Movie review: Magic in the movies — is it over?

This week is a movie critic’s nightmare. After reviewing the few excellent ones playing now, finding another for this week’s deadline proved impossible. It’s easy to pick a loser and trash it, but what’s the point? Being able to recommend a movie for quality in acting, writing, and directing is the fun of it. And then there’s the magic of a movie that has all of that plus an original premise. That’s what we love, isn’t it?
A few years ago, I vented my frustration, and I will reprint several paragraphs of it now because things have become even worse. Here goes…
Much of the magic of movies touches us as we watch in the quiet, dark theater among strangers, and there lies the new threat. While storytellers will continue to write marvelous scripts, the magic of the theater is threatened by escalating prices that have caused a decline in attendance. A ticket plus popcorn and a drink has triggered their departure.
As this new century ticks away, technology is sending movies into homes via Netflix, On Demand, and proliferating streaming techniques. But what teenager wants to invite a date over to watch under the watchful eyes of parents? And what parents want to watch films in the familiar surroundings of their homes with predictable distractions?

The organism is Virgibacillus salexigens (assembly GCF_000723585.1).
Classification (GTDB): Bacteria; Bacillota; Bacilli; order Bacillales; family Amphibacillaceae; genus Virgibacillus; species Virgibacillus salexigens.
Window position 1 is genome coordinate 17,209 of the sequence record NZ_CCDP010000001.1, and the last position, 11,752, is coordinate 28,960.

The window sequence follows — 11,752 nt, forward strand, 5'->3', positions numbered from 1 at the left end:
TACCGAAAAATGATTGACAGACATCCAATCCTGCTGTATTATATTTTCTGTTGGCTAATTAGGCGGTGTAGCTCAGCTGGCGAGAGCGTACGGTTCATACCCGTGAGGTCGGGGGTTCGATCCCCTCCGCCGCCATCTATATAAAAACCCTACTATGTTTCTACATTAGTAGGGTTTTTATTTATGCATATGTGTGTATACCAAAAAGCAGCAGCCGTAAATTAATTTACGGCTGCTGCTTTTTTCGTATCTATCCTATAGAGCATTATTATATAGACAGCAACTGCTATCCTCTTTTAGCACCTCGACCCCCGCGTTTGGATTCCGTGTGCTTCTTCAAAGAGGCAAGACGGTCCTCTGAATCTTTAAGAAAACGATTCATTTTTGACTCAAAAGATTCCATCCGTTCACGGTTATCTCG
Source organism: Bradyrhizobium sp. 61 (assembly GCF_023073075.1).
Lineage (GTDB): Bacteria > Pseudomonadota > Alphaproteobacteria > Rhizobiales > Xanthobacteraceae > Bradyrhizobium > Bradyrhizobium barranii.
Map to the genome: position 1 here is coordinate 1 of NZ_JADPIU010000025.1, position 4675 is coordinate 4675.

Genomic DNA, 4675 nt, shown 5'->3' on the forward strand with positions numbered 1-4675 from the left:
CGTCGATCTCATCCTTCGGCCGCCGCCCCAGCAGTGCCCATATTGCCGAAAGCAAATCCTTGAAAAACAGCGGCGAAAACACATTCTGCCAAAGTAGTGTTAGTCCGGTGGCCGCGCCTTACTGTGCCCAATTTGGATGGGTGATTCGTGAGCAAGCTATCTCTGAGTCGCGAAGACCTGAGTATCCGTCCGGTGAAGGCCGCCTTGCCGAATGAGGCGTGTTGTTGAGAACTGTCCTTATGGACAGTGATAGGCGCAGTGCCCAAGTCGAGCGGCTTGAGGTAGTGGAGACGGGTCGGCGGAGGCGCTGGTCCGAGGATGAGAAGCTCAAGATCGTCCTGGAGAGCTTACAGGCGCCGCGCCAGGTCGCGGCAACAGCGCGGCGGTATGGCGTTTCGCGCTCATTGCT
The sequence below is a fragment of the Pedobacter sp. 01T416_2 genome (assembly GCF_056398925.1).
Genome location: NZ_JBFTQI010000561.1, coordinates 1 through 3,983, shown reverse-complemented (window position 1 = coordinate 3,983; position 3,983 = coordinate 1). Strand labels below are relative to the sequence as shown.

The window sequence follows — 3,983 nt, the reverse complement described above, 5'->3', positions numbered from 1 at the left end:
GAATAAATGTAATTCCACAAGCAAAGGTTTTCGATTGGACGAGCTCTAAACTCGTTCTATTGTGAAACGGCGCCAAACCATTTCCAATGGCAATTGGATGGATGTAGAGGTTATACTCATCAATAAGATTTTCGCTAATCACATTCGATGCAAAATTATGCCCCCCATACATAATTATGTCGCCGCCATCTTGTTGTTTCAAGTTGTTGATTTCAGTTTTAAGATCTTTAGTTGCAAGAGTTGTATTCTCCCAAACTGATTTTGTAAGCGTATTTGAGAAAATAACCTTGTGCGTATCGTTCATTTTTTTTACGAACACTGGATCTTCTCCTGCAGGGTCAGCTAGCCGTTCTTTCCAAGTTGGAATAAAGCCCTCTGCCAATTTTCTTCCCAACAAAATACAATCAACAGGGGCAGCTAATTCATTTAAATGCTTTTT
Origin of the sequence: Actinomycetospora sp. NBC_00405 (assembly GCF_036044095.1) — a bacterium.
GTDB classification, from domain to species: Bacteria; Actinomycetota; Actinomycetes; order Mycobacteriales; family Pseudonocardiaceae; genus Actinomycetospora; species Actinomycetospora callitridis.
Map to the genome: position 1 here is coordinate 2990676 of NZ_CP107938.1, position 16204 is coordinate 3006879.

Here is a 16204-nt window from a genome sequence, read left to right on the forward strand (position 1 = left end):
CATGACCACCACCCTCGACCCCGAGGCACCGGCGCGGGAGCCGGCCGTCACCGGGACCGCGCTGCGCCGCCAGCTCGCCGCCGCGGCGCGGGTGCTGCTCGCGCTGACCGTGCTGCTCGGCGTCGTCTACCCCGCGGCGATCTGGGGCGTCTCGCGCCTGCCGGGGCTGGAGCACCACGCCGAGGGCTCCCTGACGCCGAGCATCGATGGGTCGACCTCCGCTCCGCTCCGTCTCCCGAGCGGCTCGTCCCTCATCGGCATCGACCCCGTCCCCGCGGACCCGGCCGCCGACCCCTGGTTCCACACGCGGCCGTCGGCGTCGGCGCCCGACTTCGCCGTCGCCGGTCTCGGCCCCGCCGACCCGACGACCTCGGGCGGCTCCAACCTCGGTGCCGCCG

Try hunkering down on the comfortable couch. Lights stay on because someone wants to read. The phone rings. The dog asks to go outside at least twice. The fire needs another log. Each distraction breaks the mood. Think about being in a theater. The lights dim and we slip away from the day we just had. The experience of laughing or tensing or crying quietly with a hundred or more people is the essence of movie magic.
As the multiplexes fold, we will adjust our living rooms for a better watching experience by dimming the lights, turning off the phone, putting the dog to bed —creating an environment as close as possible to the one we love. But laughing and crying and being scared alone isn’t much fun so we will improve the experience by inviting a few friends to join us. As we restore the fun of company, we’ll want a communal gathering place and the small movie house will be reborn, and then, because not everyone wants to see the same movie, the multiplex will return. Until then, we’re stuck with the family couch and the small screen. True then, true now.
When I linger in theater lobbies to talk with families, they all say “I can’t afford tickets and popcorn for my whole family.” A movie night in town can cost $50 or more for just four people. For me? I am often alone or with a friend in an empty theater. It still beats sitting on my couch. Save up and see the sailing documentary “Maiden” in June. Great for all ages, it’s one of the best movies I have seen in years.

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